Co-founder and CEO Brooks Robinson Talks Culture, Entrepreneurship, and Ecommerce Marketing Tips

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This week, we were honored that Springbot was named one of Atlanta Business Chronicle’s 2016 Best Places to Work for the second year in a row. Much of the amazing community that we have here was set in motion by our company’s leadership with guidance from our co-founder and CEO, Brooks Robinson.

Prior to Springbot, he co-founded and held various leadership positions, including Chief Marketing Officer, at Cbeyond – an Atlanta-based success story that grew to approximately $500 million in revenue. Brooks is heavily involved in nonprofit and mentorship groups in Atlanta such as Kate’s Club and Entrepreneurs Organization.

“I believe that if you get culture right, most of the other stuff like developing a great product, delivering on a positive customer experience, or building a long-term successful company falls into place. It’s all about living the journey as a team and making everyone feel their impact every step of the way,” says Robinson, when asked about why he values company culture. That’s Robinson in a nutshell. He’s an entrepreneur that values culture and encourages a sense of community, showing that the path to growth comes in valuing the people you hire and that the fun comes from doing it as a team.

The marketing team sat down with Robinson to talk about his path to entrepreneurship, his vision for Springbot, and why building a vibrant company culture is the cornerstone of any successful business.

Q: Based on your experience, what advice do you have for other entrepreneurs looking to grow their business?

A: There are several pieces of advice I’ve learned that have proven true for us here at Springbot:

  • Work with people you like and trust. This naturally leads to a strong team that can take on the day-to-day of business and, eventually, change the world together.
  • Go after a large market and solve a big problem. Time is precious, so spend it solving a problem that changes the daily life for as many people as possible. For example, when starting Springbot, we went after the massive market of eCommerce retailers and sought to solve the biggest problem they faced — monitoring and optimizing their marketing efforts.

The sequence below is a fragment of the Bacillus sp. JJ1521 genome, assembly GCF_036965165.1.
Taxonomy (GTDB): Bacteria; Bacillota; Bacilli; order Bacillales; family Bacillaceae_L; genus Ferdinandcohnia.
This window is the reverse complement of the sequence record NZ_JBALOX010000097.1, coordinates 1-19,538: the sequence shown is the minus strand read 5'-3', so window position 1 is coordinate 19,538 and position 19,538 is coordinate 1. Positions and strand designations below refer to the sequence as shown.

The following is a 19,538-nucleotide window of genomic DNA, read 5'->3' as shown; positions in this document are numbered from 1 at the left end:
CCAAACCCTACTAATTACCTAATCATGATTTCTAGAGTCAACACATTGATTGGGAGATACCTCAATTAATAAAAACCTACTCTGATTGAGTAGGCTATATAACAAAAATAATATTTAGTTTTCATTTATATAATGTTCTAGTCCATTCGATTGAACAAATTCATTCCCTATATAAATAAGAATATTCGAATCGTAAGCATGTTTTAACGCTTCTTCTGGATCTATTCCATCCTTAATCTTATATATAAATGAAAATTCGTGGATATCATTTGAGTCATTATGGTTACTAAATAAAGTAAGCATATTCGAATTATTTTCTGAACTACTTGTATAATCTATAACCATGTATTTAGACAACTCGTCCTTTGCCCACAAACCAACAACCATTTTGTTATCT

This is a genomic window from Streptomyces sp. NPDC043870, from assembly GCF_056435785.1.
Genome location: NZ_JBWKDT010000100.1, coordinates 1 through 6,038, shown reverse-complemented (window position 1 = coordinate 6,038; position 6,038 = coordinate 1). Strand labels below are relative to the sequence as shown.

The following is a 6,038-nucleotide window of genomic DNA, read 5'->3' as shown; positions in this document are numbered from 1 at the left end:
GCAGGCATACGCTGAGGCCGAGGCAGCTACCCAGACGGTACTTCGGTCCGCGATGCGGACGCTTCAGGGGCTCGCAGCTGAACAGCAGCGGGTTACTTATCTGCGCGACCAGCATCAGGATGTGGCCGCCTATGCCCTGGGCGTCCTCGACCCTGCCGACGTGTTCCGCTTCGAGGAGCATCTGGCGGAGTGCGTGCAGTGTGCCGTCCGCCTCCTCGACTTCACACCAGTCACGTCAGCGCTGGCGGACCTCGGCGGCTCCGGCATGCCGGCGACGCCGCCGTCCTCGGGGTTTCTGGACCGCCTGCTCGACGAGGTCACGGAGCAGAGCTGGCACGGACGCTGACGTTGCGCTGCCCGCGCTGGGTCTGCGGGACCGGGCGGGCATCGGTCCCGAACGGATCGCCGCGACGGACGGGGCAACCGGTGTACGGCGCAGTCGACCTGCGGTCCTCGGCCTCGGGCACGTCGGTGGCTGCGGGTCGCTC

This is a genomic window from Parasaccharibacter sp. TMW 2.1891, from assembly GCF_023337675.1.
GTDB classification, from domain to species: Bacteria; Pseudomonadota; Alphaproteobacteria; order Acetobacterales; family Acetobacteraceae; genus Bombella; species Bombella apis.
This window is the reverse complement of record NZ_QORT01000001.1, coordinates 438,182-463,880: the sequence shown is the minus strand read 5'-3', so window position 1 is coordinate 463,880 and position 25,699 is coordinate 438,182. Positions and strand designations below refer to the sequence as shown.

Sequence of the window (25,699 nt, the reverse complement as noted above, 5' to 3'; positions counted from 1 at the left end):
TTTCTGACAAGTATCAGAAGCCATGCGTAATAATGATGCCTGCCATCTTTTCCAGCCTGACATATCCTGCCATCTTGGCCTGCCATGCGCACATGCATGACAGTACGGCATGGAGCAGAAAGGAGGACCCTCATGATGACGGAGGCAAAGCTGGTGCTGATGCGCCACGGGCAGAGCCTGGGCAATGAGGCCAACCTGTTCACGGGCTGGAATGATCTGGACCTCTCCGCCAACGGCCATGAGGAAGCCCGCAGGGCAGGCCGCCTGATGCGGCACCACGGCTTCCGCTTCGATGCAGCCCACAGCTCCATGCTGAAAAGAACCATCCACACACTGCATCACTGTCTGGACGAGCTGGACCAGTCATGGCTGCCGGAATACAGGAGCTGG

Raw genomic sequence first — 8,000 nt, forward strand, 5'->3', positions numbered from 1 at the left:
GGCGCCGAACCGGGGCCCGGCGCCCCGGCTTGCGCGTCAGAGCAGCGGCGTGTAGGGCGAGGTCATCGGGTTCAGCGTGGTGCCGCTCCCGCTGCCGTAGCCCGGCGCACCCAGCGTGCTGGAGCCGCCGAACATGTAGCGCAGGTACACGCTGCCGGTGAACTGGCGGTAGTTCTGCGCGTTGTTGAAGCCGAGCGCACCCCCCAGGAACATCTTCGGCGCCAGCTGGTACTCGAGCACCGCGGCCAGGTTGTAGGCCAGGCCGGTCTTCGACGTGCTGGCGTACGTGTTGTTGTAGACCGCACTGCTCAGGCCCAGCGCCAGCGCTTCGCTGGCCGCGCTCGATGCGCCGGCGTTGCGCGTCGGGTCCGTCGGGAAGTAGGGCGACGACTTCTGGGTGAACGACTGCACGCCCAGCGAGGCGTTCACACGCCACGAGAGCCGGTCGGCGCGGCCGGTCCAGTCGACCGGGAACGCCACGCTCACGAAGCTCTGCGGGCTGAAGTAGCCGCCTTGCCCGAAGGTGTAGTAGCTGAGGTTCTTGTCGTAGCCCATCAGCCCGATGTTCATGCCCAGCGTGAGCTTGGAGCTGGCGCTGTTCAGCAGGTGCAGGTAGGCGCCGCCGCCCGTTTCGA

• Set core values from the start, and more importantly, follow through with them. This means using them as standards for hiring, making decisions, and building community within your company.
  • Celebrate often and celebrate as a team. Don’t let milestones go by without savoring the moment.
  • Don’t isolate yourself or your company. Be open to learning from mentors, becoming a mentor, and building a professional network. You should be purposeful about forming relationships with others in order to find value in networking opportunities.

Q: What does the importance of culture and team have on a company’s big picture strategy and results? How do you foster a strong sense of community within a team that’s growing rapidly?

A: Your culture is amplified in times of big opportunity and high stakes, so be intentional about the culture that you’re creating and the expectations you set for the people you bring onto your team. Think of this as the airport test and ask yourself, “If I were at the airport with this person, would I enjoy hanging out with them at the gate while waiting for our flight, or would I bolt to the gift shop?”

We’ve adopted a mantra at Springbot that says, “Don’t just be a taxpayer; be a citizen.” Taxpayers put in what’s required of them and nothing more. Citizens give back and are invested in the wellbeing of their community. For members of our team, that means being involved in not only the events that we host to build our internal community, like volunteering with Trees Atlanta, but also participating in organizations like Technology Association of Georgia, Midtown Alliance, Techstars, Kate’s Club, Atlanta Track Club and Entrepreneurs Organization.